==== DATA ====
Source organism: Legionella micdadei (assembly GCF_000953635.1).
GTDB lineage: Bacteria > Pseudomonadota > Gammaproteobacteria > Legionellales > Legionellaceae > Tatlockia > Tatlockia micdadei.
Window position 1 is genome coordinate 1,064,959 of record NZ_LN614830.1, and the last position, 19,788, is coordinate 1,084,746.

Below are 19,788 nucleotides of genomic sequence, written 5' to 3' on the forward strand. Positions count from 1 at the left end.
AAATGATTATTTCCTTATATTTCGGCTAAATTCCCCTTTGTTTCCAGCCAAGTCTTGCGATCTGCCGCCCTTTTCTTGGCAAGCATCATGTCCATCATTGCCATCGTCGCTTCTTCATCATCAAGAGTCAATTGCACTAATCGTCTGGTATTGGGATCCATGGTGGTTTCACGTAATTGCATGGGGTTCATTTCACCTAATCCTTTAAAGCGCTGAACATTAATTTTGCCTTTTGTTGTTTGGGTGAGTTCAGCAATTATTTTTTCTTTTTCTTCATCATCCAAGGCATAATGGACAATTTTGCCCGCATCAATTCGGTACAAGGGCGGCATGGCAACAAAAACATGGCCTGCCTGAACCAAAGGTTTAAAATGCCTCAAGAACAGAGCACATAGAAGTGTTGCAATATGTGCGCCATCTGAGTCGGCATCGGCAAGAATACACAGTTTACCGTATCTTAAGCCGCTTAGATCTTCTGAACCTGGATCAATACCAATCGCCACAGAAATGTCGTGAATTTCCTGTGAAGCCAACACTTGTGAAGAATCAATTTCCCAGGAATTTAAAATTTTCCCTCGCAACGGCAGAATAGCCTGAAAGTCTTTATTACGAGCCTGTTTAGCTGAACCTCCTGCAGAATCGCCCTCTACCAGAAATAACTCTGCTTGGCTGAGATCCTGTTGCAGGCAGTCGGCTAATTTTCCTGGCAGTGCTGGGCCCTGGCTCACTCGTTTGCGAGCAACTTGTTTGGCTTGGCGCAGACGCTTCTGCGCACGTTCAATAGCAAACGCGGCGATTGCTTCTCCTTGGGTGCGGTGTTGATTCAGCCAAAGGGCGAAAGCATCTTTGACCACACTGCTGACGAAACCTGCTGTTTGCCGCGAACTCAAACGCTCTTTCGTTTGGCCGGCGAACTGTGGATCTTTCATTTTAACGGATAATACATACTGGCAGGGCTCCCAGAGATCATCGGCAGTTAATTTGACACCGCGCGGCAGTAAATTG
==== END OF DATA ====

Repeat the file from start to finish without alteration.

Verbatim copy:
Source organism: Legionella micdadei (assembly GCF_000953635.1).
GTDB lineage: Bacteria > Pseudomonadota > Gammaproteobacteria > Legionellales > Legionellaceae > Tatlockia > Tatlockia micdadei.
Window position 1 is genome coordinate 1,064,959 of record NZ_LN614830.1, and the last position, 19,788, is coordinate 1,084,746.

Below are 19,788 nucleotides of genomic sequence, written 5' to 3' on the forward strand. Positions count from 1 at the left end.
AAATGATTATTTCCTTATATTTCGGCTAAATTCCCCTTTGTTTCCAGCCAAGTCTTGCGATCTGCCGCCCTTTTCTTGGCAAGCATCATGTCCATCATTGCCATCGTCGCTTCTTCATCATCAAGAGTCAATTGCACTAATCGTCTGGTATTGGGATCCATGGTGGTTTCACGTAATTGCATGGGGTTCATTTCACCTAATCCTTTAAAGCGCTGAACATTAATTTTGCCTTTTGTTGTTTGGGTGAGTTCAGCAATTATTTTTTCTTTTTCTTCATCATCCAAGGCATAATGGACAATTTTGCCCGCATCAATTCGGTACAAGGGCGGCATGGCAACAAAAACATGGCCTGCCTGAACCAAAGGTTTAAAATGCCTCAAGAACAGAGCACATAGAAGTGTTGCAATATGTGCGCCATCTGAGTCGGCATCGGCAAGAATACACAGTTTACCGTATCTTAAGCCGCTTAGATCTTCTGAACCTGGATCAATACCAATCGCCACAGAAATGTCGTGAATTTCCTGTGAAGCCAACACTTGTGAAGAATCAATTTCCCAGGAATTTAAAATTTTCCCTCGCAACGGCAGAATAGCCTGAAAGTCTTTATTACGAGCCTGTTTAGCTGAACCTCCTGCAGAATCGCCCTCTACCAGAAATAACTCTGCTTGGCTGAGATCCTGTTGCAGGCAGTCGGCTAATTTTCCTGGCAGTGCTGGGCCCTGGCTCACTCGTTTGCGAGCAACTTGTTTGGCTTGGCGCAGACGCTTCTGCGCACGTTCAATAGCAAACGCGGCGATTGCTTCTCCTTGGGTGCGGTGTTGATTCAGCCAAAGGGCGAAAGCATCTTTGACCACACTGCTGACGAAACCTGCTGTTTGCCGCGAACTCAAACGCTCTTTCGTTTGGCCGGCGAACTGTGGATCTTTCATTTTAACGGATAATACATACTGGCAGGGCTCCCAGAGATCATCGGCAGTTAATTTGACACCGCGCGGCAGTAAATTG